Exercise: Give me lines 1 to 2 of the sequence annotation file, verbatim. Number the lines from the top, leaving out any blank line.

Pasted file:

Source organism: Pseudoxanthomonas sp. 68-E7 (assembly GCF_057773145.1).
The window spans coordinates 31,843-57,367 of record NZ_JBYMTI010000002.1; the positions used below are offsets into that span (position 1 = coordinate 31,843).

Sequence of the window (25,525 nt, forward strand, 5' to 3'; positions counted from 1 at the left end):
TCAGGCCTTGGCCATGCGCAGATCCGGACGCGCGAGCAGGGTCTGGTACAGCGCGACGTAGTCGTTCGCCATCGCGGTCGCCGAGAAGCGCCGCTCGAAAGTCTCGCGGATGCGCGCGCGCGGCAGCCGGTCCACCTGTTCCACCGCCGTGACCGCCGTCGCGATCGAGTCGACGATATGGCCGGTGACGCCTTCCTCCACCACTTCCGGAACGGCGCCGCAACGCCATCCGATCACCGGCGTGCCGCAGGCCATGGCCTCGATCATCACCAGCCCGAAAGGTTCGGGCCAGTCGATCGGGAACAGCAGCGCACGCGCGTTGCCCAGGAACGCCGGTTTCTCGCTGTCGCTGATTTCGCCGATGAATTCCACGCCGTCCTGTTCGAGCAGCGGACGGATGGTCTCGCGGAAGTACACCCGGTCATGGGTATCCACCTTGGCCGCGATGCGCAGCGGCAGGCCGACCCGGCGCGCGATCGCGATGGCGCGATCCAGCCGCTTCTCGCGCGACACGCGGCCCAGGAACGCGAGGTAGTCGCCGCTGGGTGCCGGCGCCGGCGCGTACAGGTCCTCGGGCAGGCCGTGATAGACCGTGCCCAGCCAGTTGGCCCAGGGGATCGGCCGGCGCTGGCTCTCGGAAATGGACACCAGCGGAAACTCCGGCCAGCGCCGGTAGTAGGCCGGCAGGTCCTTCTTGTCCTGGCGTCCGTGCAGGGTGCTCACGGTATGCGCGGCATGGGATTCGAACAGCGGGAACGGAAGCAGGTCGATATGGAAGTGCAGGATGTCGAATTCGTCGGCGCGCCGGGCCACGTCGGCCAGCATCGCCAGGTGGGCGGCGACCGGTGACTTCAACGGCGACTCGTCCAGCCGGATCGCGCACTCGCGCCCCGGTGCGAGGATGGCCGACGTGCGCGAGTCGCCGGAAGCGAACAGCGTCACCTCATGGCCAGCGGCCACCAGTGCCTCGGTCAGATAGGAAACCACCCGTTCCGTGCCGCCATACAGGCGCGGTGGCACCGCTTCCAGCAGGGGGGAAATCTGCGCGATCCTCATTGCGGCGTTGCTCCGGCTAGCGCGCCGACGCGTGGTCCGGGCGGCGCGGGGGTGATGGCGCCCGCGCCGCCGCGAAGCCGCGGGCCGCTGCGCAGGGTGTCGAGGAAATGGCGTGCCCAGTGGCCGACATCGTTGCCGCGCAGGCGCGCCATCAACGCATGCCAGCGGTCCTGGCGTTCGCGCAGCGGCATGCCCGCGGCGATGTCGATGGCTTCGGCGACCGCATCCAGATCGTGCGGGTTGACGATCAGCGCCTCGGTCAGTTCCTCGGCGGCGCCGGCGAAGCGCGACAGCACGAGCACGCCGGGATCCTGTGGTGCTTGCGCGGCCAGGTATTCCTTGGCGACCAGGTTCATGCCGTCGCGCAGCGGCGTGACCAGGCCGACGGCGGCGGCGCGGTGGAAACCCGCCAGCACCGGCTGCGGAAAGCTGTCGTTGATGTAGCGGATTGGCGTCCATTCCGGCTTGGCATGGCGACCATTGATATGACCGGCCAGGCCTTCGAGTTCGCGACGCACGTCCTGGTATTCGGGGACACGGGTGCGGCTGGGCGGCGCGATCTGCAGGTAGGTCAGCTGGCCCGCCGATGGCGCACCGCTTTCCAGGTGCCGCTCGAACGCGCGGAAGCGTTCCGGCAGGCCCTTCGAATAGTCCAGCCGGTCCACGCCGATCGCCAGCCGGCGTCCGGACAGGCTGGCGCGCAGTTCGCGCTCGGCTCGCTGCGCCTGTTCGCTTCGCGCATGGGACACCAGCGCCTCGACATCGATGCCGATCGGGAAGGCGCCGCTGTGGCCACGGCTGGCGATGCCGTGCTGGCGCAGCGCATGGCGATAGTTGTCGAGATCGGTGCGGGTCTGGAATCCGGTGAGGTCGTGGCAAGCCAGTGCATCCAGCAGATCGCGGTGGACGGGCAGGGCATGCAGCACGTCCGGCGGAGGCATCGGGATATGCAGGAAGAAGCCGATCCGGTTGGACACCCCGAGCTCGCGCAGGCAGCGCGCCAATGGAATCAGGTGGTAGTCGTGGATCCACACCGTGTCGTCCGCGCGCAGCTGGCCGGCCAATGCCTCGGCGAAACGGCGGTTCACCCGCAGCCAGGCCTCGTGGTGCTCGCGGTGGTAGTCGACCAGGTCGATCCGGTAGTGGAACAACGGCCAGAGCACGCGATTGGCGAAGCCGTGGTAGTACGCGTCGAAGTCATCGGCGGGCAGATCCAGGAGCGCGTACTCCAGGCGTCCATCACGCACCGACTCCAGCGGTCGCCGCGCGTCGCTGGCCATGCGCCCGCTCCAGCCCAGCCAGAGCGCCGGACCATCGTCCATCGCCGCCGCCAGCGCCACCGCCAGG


Source organism: Pseudoxanthomonas sp. 68-E7 (assembly GCF_057773145.1).
The window spans coordinates 31,843-57,367 of record NZ_JBYMTI010000002.1; the positions used below are offsets into that span (position 1 = coordinate 31,843).